Poet: Rudyard Kipling

Published: 1910



If you can dream—and not make dreams your master;   

If you can think—and not make thoughts your aim;   

If you can meet with Triumph and Disaster

And treat those two impostors just the same;   

If you can bear to hear the truth you’ve spoken

Twisted by knaves to make a trap for fools,

Or watch the things you gave your life to, broken,

And stoop and build ’em up with worn-out tools:


Yours is the Earth and everything that’s in it,   

And—which is more—you’ll be a Man, my son!

Quick fact:

These lines of the poem are hugely popular; and the third and fourth lines of its second stanza are written on the wall of the players’ entrance to the Centre Court of the Wimbledon Championship. If— is one of the most well-known poems in the English language and it was voted the favourite poem of Britain in a 1995 BBC poll.

You can read and listen to the whole poem here, but today, we are going to recommend you to listen to the poem recited by the English actor Sir Michael Caine.

 Watch the video here

Reading a book from every country in the world!

Hello everybody! 

Do you consider yourself  well read? Anna Morgan challenged herself to read a book from every country in the world after realising she wasn’t as well read as she thought. We just love her ambition to know more about other countries through their literature and how people threw themselves into her project and started sending her books. We are thrilled to share with you her TedTalk.

10 of the most famous poems in the English Literature (I)

Hello there! This is our first in a series of ten of the most famous poems in the English literature that we are publishing to celebrate World Book Day. We hope you enjoy this powerful poem and the related quick fact.

Poet: Maya Angelou

Published: 1978



You may write me down in history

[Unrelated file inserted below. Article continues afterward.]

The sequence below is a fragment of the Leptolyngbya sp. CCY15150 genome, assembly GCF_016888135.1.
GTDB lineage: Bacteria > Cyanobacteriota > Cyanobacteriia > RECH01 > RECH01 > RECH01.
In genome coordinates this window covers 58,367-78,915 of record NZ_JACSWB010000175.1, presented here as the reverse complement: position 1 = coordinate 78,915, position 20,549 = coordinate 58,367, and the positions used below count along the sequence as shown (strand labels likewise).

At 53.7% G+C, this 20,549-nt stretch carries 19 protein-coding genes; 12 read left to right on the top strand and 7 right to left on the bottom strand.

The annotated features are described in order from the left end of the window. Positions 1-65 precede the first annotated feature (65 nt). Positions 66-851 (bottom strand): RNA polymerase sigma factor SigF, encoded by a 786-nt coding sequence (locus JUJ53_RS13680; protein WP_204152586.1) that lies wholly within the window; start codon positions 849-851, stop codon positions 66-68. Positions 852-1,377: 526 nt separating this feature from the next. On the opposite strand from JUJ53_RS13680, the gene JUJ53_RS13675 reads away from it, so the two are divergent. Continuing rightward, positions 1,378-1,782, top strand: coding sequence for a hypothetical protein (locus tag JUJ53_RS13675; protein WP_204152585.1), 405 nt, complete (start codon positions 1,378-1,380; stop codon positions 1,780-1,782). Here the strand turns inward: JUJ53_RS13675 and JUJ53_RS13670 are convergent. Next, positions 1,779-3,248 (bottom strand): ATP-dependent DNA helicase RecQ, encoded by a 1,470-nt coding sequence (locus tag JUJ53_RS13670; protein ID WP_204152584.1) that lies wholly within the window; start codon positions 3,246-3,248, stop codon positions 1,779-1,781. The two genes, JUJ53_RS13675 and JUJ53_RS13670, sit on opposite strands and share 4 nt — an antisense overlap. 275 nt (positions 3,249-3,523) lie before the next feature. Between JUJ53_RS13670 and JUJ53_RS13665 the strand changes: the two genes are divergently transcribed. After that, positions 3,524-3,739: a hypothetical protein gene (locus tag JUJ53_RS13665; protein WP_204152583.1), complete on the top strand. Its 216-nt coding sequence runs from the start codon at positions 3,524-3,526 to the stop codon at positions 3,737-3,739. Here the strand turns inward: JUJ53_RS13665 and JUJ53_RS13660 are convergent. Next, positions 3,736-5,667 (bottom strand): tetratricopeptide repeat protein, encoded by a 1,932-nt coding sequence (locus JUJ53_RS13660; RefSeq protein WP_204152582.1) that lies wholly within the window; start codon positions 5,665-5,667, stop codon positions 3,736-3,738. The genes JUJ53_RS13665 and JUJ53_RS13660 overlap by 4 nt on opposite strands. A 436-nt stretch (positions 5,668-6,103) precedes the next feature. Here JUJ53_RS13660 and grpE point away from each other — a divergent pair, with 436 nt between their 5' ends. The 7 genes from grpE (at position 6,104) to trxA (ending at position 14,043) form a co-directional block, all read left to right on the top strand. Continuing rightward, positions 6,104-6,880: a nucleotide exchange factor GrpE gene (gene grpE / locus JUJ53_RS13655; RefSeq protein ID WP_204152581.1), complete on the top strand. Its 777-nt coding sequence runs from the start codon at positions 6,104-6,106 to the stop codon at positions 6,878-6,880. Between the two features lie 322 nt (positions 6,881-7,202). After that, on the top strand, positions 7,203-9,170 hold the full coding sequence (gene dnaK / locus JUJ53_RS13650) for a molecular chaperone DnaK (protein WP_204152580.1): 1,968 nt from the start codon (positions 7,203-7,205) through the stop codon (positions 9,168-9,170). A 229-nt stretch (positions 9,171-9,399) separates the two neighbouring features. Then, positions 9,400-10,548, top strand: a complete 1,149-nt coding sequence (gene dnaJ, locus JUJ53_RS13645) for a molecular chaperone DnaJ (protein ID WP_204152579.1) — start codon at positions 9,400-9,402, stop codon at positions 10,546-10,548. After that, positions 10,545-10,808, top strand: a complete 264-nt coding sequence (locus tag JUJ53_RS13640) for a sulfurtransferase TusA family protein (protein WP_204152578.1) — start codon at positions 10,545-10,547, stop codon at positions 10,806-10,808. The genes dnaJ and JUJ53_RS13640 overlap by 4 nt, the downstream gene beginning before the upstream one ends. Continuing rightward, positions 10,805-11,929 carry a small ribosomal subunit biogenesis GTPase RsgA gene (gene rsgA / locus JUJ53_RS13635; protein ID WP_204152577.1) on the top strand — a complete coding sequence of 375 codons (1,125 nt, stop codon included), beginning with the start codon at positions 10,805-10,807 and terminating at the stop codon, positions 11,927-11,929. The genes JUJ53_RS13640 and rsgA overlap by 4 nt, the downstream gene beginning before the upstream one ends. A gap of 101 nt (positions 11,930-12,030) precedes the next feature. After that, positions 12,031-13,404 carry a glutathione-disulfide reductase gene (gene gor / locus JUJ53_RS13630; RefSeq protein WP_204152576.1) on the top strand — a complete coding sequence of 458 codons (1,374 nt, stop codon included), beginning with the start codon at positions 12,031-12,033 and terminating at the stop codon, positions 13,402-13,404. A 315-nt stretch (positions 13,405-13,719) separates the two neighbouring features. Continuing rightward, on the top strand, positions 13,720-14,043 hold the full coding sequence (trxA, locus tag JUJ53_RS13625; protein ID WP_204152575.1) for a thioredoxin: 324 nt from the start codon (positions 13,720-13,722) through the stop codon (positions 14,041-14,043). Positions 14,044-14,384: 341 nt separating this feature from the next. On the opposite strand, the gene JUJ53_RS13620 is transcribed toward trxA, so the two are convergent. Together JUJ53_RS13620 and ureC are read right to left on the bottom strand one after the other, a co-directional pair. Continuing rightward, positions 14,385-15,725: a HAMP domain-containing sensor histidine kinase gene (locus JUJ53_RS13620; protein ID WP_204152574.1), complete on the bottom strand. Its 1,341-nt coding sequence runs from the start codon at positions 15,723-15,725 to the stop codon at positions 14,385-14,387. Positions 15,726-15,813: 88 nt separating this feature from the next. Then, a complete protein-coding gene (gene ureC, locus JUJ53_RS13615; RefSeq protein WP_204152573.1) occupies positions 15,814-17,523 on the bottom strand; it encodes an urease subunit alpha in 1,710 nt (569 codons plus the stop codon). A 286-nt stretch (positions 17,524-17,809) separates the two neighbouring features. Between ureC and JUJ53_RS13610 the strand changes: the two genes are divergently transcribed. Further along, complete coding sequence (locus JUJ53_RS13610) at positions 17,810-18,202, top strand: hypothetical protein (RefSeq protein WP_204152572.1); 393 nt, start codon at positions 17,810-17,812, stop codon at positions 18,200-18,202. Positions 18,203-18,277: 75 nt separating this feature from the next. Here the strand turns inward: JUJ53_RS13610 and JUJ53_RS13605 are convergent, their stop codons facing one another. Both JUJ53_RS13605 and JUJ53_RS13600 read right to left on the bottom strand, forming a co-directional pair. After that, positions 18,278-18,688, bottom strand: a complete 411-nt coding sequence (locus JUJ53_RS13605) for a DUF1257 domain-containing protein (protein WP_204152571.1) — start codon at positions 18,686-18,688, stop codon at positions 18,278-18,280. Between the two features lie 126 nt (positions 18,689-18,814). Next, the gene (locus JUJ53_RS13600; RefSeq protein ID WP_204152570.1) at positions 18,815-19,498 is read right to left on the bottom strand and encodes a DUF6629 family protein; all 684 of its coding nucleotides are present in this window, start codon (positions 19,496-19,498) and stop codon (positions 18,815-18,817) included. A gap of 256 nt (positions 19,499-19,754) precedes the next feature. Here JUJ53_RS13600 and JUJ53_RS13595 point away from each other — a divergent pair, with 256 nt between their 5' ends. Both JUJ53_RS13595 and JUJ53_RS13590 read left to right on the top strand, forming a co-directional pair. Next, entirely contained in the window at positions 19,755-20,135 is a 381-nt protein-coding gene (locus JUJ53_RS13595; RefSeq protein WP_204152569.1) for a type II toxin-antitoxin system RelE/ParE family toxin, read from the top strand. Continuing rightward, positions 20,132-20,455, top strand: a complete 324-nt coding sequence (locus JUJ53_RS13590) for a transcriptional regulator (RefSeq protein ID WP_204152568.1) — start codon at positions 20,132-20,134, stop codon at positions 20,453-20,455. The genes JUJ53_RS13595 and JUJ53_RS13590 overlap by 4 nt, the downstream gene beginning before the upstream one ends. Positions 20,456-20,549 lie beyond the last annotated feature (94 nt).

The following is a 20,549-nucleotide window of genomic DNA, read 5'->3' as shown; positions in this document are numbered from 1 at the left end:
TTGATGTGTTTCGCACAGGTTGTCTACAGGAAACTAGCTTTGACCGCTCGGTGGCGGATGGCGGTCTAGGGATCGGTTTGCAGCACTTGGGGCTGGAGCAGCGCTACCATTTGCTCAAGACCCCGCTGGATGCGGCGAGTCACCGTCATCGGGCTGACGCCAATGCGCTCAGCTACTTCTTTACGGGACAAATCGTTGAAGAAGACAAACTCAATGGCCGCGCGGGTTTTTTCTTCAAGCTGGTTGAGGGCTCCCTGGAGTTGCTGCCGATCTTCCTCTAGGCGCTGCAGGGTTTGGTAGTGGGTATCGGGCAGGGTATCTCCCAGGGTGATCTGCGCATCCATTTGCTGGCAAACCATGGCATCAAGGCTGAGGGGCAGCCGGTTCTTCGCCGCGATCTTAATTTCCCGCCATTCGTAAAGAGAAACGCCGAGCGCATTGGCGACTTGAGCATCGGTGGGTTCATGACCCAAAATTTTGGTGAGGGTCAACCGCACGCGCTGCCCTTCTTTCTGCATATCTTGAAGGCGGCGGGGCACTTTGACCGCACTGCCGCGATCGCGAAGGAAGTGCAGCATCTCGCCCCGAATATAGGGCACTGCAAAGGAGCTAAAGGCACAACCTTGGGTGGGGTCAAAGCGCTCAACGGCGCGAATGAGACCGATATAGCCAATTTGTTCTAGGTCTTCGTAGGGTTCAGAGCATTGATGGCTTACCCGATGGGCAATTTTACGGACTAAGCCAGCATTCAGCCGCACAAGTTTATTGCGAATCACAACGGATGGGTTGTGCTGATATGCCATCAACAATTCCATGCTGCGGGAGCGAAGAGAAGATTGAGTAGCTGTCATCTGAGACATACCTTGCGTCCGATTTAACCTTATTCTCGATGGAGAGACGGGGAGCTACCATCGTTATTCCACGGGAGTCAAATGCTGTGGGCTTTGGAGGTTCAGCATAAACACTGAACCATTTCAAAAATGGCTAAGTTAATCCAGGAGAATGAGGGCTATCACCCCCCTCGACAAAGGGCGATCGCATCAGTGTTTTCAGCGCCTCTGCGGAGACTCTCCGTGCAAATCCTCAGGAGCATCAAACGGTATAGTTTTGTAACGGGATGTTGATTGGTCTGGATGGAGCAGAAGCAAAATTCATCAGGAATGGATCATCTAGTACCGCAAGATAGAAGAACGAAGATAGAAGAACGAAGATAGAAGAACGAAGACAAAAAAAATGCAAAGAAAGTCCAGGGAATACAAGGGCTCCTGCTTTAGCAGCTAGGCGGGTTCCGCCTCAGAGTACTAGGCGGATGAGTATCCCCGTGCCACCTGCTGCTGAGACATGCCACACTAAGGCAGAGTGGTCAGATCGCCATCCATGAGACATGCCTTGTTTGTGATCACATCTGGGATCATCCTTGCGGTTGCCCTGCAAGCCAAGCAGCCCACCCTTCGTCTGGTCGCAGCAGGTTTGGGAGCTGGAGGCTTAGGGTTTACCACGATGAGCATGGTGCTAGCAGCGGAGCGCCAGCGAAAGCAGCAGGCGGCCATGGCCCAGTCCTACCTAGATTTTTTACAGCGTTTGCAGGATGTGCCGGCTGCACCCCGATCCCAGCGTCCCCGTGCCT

With your bitter, twisted lies,

You may tread me in the very dirt

But still, like dust, I’ll rise.


You may shoot me with your words,

You may cut me with your eyes,

You may kill me with your hatefulness,

But still, like air, I’ll rise.

Click here to read the whole poem and here to read more about this brave woman. We also love this video about Maya Angelou from the Peabody awards.

Quick fact:

In 1994, Nelson Mandela recited this poem at his presidential inauguration. Still I Rise is perhaps the most famous poem written by an African American and it has been called a “proud, even defiant statement on behalf of all Black people”.

¡Feliz Día del Libro! – Happy World Book Day!

Reading is power!

World Book Day, also known as International Day of the Book, is an annual event organized by the UNESCO to promote reading, publishing, and copyright. World Book Day was first celebrated on 23 April 1995, and continues to be recognized on that day.

The original idea was of the Valencian writer Vicente Clavel Andrés as a way to honour the author Miguel de Cervantes, first on 7 October, his birth date, then on 23 April, his death date. In 1995 UNESCO decided that the World Book would be celebrated on 23 April, as the date is also the anniversary of the death of William Shakespeare and Inca Garcilaso de la Vega, as well as that of the birth or death of several other prominent authors. In a historical coincidence, Shakespeare and Cervantes died on the same date.

(Source: Wikipedia)

In order to celebrate this day, we are going to publish every other day a series of excerpts from ten of the most famous poems in the English Literature and some quick interesting facts about the poems and their writers. What are you waiting for, go and check our first poem by Maya Angelou!

We would like to finish off by recommending you to visit the World Book Day website where you’ll find free audio books, reading recommendations you’ll love, Q&A articles, video books and much more!

(Above: image of World Book Day website)

¡Hola mundo! – Hello World!

Welcome to our blog!

Te damos la bienvenida al blog de la biblioteca de la EOI de La Laguna. Este es nuestro primer post, un primer post en el que te queremos informar de que mañana, 23 de Abril del 2020 Día del Libro, empezaremos una pequeña publicación cada dos días de pequeños extractos de 10 de los poemas más famosos en la literatura Inglesa junto con hechos curiosos.

Esta publicación está en español para así atender a la diversidad de idiomas de nuestra escuela pero, en este blog, la lengua se adaptará al post publicado dado que somos unos afortunados que vivimos rodeados de una gran variedad lingüística, don’t you think? Así, nuestra publicación sobre algunos de los 10 poemas más famosos de la literatura Inglesa tiene sentido que sea en inglés!